The three brought in Dr. Shiri Sharvit, a clinical psychologist, to serve as the company’s Chief Clinical Officer heading a team of seven, in-house, clinical psychologists tasked with introducing and inputting the clinical knowledge used to train Eleos’ AI models, validating the outputs of the models, and ensuring the use of therapy best practices.
To date, Eleos has already deployed its solution with over a dozen leading provider organizations such as Solvista Health, Achieve, Yeshiva University, and ReachLink. “Health systems and community behavioral health clinics are the two main segments,” Rabinovich stated. “And we are really proud to have 0% churn. I mean, no organization has left us, yet. So they all receive something from the product, and they see that they benefit from it.”
When discussing potential issues or fears regarding the use of AI technology in something so personal as therapy, Rabinovich clarified, “we do need to be HIPAA compliant. HIPAA is the GDPR (general data protection regulation) of healthcare, a set of guidelines that you have in organizations, in terms of the infrastructure and the way you encrypt the data, how do you save it, for how long.”
“So it is a combination of culture and security, culture-wise, it is a matter of having people having ownership over how they deal with it in the day-to-day. No one is accessing the data if they do not need to. All the passwords are very strict and everything is accessed through two-factor authentication.” he added.
Since COVID changed our global reality, like so many other fields, mental health had to adapt to lockdowns and social distancing. However, unlike other professions, therapy also had to deal with the growing and evolving needs patients had due to the pandemic. “We started working and then COVID hit, and demand skyrocketed, there was a tsunami for mental health services. And we understood that to improve the effectiveness we have got to make the system more efficient,” Rabinovich said.
“It definitely accelerated the market in terms of being more accepting of technology. There were therapists and users that started using Zoom, started doing remote therapy. They had to adjust to a digital world. It definitely helped, business-wise or product adoption-wise, having more engaged users and it really accelerated the market. We had to make a lot of fast decisions and adjust the product to be more, remote first. Doing quick integration with Zoom, and with other telehealth solutions such as Microsoft teams or Google meet,” he added.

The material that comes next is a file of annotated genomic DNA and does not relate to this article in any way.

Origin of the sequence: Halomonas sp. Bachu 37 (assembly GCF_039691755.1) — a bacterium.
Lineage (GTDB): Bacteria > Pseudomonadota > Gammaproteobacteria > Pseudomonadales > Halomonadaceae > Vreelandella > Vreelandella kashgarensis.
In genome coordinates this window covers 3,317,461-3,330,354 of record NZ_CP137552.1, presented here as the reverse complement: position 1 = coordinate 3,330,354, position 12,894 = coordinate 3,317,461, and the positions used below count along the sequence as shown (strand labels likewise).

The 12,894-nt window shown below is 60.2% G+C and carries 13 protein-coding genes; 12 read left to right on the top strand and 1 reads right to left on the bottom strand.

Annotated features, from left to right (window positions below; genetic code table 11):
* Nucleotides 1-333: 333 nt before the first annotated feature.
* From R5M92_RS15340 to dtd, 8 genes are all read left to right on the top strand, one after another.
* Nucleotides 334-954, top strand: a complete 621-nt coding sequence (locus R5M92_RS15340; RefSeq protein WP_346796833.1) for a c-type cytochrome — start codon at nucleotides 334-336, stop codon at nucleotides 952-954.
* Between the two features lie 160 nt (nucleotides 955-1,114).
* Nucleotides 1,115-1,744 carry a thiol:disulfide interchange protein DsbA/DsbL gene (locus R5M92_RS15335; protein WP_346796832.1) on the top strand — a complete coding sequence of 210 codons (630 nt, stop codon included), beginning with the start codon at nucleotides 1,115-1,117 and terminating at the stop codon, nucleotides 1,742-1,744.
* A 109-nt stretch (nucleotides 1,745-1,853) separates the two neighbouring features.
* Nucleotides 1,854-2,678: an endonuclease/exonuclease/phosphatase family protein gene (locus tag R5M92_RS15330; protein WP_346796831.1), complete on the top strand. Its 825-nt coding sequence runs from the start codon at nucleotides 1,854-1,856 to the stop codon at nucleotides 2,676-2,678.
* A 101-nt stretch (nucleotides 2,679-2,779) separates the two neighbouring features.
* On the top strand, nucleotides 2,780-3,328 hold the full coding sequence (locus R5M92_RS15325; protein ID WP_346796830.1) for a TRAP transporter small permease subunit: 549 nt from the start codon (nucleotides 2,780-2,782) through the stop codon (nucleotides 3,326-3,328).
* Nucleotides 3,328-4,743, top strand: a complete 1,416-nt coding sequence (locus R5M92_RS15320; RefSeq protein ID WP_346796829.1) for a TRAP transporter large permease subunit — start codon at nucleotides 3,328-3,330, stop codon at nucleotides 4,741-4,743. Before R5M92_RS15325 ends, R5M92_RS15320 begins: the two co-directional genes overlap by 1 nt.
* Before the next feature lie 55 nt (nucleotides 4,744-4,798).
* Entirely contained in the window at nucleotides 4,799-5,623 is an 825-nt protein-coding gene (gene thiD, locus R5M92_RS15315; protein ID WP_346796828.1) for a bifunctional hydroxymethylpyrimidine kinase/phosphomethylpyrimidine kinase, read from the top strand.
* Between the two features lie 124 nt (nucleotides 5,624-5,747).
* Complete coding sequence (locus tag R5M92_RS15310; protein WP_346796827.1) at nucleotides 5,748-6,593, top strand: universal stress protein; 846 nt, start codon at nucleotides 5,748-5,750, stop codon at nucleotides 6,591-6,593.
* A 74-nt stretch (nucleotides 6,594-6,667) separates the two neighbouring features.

When asked about the company’s next goals, Rabinovich describes a future where AI can help spot specific and immediate needs. “The next step, which we are having discussions about with our customers, is creating a therapy understanding engine and more predictive models. One such example is having a suicidal risk score, a predictive score. We can take a few sessions and try to understand what is the chance that this patient has suicidal thoughts. I mean, what are the chances of this therapy working or not, trying to predict success.” However, he reaffirmed the product will only supplement human therapy and not replace it. “There are early signs that those things are doable. And we are very optimistic and confident that we have the capability because we have reached the places we reached. We really need to be careful with those things and not be very decisive unless we are very confident of this.”
“We will not replace a human in the loop. This is very important to say, we are just giving them aids and signals that they might want to take a look into,” he concluded.